In women’s ministry, we diligently plan Bible studies and events. But have you considered how to help all women in your church to grow in the practice of prayer? Engagement begins with a shift in expectations.

Each woman who enters the church does so with an individual story. She may remember talking to God since she was young, but when it comes to praying with other women, or even connecting with them, she may have a memory, a list, or a box full of bad experiences. Often when I ask uninvolved ladies at our church, “Have you thought about attending our women’s Bible studies or one of our events?” The answers follow the same theme: They are not interested in anything that might be associated with emotion or “drama,” so they avoid making acquaintances in new groups of women. Praying with them isn’t even a consideration.

Many women who have attended women’s Bible studies have experienced (among other things) prolonged personal sharing leading to short prayer time, and they are willing to avoid that at all costs. Furthermore, they know that relationship requires some vulnerability, and they’ve been burned before. So they are satisfied to pray privately—or not at all.

Jesus’s teaching on private prayer often seems to eclipse his main example of talking to God corporately in the Lord’s Prayer (Matt. 6:9-13). We shouldn’t use Jesus’s teachings on private prayer to avoid praying with other believers. Both are important. Expressing trust to God privately is an important spiritual practice; trusting him publicly produces a shared opportunity to glorify him with other believers.

Great things begin to happen when we employ a non-threatening prayer method through our leaders who are in discipleship relationships or Bible studies. Share your vision for prayer and pray with your ministry leaders regularly. Inertia for prayer in the culture of women’s ministry begins with them.

Here’s how:

First, teach leaders conversational transitions to prayer. Leaders who learn gentle invitations to transition conversation into prayer after appropriate listening will change the expectation of the purpose for sharing. The women’s ministry culture matures when women have a new understanding of what prayerful conversations can look like with other women. This tool is not limited to Bible study or women’s events.

Second, demystify prayer. Encourage leaders to begin their Bible study semester with a low-key 30-minute training, focusing on the personal and relational (worship) aspects of prayer. Help hesitant women understand that praying humbly and responsively is more important than having flawless theology or perfect words. People have offered God many theologically incorrect prayers over the millennia, but God has been patient with all who humbly cry out to him. Emphasize that Jesus is delighting to pray for us and the Holy Spirit is praying for us even though we do not know what to pray.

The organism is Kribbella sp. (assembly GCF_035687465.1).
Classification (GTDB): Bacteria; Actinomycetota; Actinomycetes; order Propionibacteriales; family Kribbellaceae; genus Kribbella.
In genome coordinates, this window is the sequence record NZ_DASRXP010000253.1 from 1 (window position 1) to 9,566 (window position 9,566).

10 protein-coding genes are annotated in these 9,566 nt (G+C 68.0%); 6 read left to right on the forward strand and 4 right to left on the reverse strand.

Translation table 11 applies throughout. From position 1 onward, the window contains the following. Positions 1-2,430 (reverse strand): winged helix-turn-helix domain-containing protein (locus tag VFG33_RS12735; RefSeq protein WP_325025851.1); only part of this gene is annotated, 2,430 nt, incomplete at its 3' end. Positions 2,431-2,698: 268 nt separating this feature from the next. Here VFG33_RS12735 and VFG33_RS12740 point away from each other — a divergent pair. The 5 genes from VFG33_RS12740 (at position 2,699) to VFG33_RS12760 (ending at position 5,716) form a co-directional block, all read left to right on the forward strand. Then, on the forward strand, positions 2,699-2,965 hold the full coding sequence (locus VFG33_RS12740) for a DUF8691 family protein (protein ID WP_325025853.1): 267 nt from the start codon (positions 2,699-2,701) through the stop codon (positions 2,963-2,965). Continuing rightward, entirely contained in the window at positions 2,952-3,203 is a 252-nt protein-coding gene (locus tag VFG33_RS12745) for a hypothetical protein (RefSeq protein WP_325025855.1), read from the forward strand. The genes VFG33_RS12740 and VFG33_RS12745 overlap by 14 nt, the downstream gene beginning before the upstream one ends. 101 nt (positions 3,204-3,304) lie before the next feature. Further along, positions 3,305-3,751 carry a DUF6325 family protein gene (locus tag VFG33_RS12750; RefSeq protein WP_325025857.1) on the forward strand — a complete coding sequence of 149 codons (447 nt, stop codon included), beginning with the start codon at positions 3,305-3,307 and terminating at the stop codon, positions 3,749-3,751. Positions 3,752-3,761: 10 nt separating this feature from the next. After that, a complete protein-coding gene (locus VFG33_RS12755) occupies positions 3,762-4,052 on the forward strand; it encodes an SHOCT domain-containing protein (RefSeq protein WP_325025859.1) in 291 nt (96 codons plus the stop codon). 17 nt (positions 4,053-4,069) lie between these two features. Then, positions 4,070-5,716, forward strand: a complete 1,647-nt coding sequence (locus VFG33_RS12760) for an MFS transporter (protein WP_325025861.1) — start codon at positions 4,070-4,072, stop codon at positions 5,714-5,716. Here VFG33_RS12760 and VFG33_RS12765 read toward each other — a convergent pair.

Point out that each of us is called to pray, rather than publicizing certain women as champions of prayer. Remind women that praying doesn’t mean they have a responsibility to remember everything, but instead, express their trust and their need. A prayer list is a tool, not a mandate.

Third, teach a reliable prayer method. In the 30-minute training, teach the women a model such as ACTS (Adoration, Confession, Thanksgiving, and Supplication), or some variation of that. Switching the order to CATS sometimes lightens the room with laughter and brings appreciation of our spiritual need for confession. An even simpler and well-received model is Ben Patterson’s suggestion to pray in the model of three R’s: Rejoice, Repent, Request. It is helpful to highlight some relatable prayer suggestions, including praying simply, appreciating the benefit of silence during group prayer, using Scripture, and sharing requests by praying them directly to God. Women should be encouraged to go to prayer with Bible and journal in hand, actively using them during the prayer time to inspire prayer and record needs.

Fourth, practice. Prayerfully assist the women in the room to get into groups of 3-4. Reinforce confidentiality. If you do not have a sprinkling of natural leaders and people who are familiar with prayer in the room, the groups can be coached by one leader from the center of the room. Move through the aspects of prayer for 3-5 minutes each, using ACTS, RRR (see above), or the Lord’s Prayer pattern. Consistently, women are surprised that they can pray together for 10-30 minutes without noticing how much time passed. They also report that relationships with the other women grow.

The rewards of increasing conversations of trust and relationship with the Lord Jesus Christ are evident. When you see that the women who practice those conversations together are truly growing spiritually and relationally, you’ll want to see the culture of prayer spread.